Rising Star: Wisconsin Bound Peyton Bannon Keeps Getting Better

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When players are given the opportunity to come through in the clutch, some ramp up their adrenaline, become overanxious, and often walk away disappointed with the result. Others, like Peyton Bannon, have the ability to calm their breathing, slow the pace of the game in their mind, and not allow the moment to overtake them.

“When I go up (to the plate), I try to stay as relaxed as possible,” explained the 5-foot-7 senior shortstop for Richmond-Burton High and Illinois Chill Gold’s 18U squad. “I need to do the job for my team, and I’m determined to get a hit.”


That mindset has paid off numerous times for Bannon, a Wisconsin-commit who will make that commitment official on National Signing Day. During the Colorado Sparkler and Fireworks Tournament last summer, the Chill trailed Beverly Bandits-Dorsey by a run heading into the seventh inning. Bannon smacked the first of back-to-back home runs by the team that helped seal the win. In another game during the DeMarini Invitational, Bannon hit a triple with the bases loaded for another Chill victory.

“There’s no moment too big for her,” said Chill 18U coach Gerry Quinn, who has coached Bannon since she joined the organization in 14U. “She’s somebody you would definitely want up if you needed a run driven in.”

Bannon, a shooting guard for her high school basketball team, often played baseball with her two older brothers, Bobby and Brandon. 

Her parents, Eric and Janice, also coached her in Little League. They set up a makeshift field in the yard of their home, which sits on an acre in Spring Grove, Illinois.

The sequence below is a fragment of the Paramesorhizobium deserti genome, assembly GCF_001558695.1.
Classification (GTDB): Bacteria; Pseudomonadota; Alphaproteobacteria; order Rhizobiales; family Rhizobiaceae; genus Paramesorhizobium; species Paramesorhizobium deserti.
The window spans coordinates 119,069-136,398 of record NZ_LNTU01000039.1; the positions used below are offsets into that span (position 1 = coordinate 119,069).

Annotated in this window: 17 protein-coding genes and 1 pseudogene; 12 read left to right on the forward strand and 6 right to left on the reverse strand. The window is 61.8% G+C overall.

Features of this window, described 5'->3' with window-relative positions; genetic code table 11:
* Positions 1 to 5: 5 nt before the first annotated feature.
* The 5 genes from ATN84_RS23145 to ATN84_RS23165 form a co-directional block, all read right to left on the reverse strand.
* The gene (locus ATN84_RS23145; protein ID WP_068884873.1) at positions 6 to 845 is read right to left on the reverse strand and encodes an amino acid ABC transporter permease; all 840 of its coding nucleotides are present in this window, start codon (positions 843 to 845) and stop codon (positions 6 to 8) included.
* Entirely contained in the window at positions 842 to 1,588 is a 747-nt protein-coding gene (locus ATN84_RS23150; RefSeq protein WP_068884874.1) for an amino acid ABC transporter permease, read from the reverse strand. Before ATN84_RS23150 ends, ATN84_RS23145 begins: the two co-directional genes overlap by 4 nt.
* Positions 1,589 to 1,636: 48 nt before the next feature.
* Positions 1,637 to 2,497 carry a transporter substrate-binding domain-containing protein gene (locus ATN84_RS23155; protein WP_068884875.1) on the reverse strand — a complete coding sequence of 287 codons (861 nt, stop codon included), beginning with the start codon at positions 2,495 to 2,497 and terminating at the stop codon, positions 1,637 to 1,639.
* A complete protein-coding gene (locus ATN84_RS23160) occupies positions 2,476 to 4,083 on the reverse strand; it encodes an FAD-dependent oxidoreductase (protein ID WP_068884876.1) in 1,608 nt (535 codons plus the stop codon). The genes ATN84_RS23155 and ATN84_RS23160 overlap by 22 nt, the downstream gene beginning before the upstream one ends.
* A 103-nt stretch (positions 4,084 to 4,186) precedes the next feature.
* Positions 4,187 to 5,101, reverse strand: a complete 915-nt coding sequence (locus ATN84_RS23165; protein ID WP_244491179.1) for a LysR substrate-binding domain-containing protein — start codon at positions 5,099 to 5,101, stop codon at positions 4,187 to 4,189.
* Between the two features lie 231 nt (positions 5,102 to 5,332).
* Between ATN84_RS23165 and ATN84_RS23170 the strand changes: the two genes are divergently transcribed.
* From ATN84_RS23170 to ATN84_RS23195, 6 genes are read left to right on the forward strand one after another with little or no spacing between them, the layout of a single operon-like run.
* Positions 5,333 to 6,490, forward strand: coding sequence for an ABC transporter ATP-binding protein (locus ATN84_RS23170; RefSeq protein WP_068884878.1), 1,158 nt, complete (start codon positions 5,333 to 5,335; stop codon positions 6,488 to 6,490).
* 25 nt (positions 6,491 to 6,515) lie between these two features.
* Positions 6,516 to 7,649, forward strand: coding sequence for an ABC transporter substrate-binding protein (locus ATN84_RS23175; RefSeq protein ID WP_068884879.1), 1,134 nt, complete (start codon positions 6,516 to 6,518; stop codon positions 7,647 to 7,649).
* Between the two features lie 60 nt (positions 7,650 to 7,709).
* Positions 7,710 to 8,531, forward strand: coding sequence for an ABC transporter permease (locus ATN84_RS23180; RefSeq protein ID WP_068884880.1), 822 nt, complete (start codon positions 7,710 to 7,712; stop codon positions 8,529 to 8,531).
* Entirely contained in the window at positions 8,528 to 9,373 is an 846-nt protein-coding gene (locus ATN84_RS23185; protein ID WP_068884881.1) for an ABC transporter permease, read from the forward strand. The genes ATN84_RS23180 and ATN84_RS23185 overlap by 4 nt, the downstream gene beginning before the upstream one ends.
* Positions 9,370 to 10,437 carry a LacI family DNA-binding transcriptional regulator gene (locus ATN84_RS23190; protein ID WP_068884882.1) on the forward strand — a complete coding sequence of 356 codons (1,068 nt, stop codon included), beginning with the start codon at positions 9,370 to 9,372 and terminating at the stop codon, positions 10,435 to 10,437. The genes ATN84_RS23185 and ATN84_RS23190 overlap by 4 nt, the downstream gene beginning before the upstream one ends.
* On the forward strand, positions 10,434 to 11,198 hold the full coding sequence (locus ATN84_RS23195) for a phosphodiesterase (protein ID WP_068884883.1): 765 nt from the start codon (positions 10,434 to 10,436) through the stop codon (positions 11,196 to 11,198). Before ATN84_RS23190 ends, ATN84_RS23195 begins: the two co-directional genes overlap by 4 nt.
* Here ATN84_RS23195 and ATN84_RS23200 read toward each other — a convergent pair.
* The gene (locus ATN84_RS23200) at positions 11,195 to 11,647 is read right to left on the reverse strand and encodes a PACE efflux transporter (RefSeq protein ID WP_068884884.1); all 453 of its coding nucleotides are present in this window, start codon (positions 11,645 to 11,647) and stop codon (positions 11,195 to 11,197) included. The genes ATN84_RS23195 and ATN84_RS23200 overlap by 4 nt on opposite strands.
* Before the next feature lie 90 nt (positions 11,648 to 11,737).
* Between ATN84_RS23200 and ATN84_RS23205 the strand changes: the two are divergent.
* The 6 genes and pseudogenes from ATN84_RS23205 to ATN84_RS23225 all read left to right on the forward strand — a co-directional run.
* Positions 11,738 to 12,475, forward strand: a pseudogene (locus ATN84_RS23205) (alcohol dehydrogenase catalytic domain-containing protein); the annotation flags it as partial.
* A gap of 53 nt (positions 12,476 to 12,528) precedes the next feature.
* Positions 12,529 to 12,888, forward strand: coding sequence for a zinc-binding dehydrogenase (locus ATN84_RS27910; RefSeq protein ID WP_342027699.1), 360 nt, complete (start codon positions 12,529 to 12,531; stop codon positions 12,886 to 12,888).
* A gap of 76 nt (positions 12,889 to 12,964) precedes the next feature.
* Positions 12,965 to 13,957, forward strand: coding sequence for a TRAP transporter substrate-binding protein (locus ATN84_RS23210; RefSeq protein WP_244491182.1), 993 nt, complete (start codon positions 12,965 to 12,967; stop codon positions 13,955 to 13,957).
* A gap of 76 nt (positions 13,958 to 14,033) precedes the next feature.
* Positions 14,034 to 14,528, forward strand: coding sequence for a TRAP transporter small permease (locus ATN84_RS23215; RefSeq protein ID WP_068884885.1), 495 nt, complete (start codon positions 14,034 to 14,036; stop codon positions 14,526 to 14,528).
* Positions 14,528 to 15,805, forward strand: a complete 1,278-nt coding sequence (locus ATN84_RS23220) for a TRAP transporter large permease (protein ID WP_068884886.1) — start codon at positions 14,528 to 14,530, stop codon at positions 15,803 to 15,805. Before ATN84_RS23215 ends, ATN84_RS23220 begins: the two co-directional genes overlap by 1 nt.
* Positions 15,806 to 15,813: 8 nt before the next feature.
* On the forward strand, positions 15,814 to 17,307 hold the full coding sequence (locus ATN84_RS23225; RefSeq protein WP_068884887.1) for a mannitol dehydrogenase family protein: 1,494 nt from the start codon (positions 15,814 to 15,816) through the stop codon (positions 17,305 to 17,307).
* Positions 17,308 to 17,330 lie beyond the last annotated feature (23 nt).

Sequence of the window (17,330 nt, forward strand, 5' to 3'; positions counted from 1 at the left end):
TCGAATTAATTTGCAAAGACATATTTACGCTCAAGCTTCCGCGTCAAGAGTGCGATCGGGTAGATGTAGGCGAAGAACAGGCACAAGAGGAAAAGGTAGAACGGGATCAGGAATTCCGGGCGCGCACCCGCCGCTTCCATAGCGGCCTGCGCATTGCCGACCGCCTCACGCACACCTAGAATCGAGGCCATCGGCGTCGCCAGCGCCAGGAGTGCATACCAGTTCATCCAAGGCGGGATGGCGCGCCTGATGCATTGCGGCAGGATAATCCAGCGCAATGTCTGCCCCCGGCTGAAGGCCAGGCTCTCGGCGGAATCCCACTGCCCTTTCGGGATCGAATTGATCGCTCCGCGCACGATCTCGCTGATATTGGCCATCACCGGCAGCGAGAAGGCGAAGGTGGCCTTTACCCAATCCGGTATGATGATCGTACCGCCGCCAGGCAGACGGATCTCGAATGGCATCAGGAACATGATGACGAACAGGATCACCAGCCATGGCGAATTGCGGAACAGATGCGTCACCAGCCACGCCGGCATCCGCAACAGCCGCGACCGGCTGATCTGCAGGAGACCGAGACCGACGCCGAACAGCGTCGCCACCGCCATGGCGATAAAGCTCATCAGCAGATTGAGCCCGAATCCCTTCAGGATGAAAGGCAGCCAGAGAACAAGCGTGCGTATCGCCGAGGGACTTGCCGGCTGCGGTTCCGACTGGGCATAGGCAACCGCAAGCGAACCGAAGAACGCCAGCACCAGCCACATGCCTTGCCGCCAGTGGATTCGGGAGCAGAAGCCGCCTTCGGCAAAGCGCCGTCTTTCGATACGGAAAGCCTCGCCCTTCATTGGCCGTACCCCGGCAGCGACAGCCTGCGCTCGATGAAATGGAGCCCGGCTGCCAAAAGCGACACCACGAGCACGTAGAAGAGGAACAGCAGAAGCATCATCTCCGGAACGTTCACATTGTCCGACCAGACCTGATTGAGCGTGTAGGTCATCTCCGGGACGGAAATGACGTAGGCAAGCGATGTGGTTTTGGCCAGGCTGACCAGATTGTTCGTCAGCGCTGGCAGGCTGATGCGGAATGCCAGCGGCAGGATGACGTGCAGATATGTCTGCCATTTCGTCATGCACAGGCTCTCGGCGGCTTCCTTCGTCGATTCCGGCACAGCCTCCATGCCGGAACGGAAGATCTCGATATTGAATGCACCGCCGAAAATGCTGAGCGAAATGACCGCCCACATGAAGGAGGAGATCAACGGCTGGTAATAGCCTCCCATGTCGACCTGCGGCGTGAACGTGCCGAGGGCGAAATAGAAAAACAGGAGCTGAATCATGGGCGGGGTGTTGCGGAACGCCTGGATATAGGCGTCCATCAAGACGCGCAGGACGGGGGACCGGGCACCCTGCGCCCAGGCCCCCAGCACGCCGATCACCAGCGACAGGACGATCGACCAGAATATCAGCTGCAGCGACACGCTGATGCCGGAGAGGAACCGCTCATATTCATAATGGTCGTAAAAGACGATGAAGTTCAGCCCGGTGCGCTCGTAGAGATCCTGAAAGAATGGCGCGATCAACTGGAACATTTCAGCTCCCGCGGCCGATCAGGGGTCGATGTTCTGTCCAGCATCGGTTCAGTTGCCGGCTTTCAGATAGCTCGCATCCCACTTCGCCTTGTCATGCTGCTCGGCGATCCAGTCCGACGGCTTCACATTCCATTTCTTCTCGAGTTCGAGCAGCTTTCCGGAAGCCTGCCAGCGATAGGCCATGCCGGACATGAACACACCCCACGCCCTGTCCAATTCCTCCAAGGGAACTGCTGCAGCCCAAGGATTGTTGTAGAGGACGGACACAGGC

The family would often engage in five-on-five or nine-on-nine games with other boys in the neighborhood. It was while playing Little League that one of the Chill coaches noticed her and persuaded Eric and Janice to allow their daughter to play softball and join their team.

“One of my fond memories of Peyton playing baseball, she would go up to pitch and probably nine times out of 10 strikes out the boys,” Janice recalled with a laugh. “Their fathers would get all upset.”

Peyton was smaller than most of the other girls when she first joined the Chill. But Quinn immediately noticed her above-average instincts.


“She hadn’t added a lot of physical strength, but everything she did was so fundamentally sound,” Quinn explained. “Even though she couldn’t hit the ball far, she could hit it consistently. She would get hits and have a huge impact on big games.”

Eric was a catcher in high school, and Janice played baseball and softball. Brandon is currently a catcher and second baseman at the University of Illinois-Springfield. Each has helped Peyton in various stages of her development, along with private hitting instructor Jim Donovan. But it’s Quinn, Peyton says, who has made her into the player she is today. Eric is quick to agree.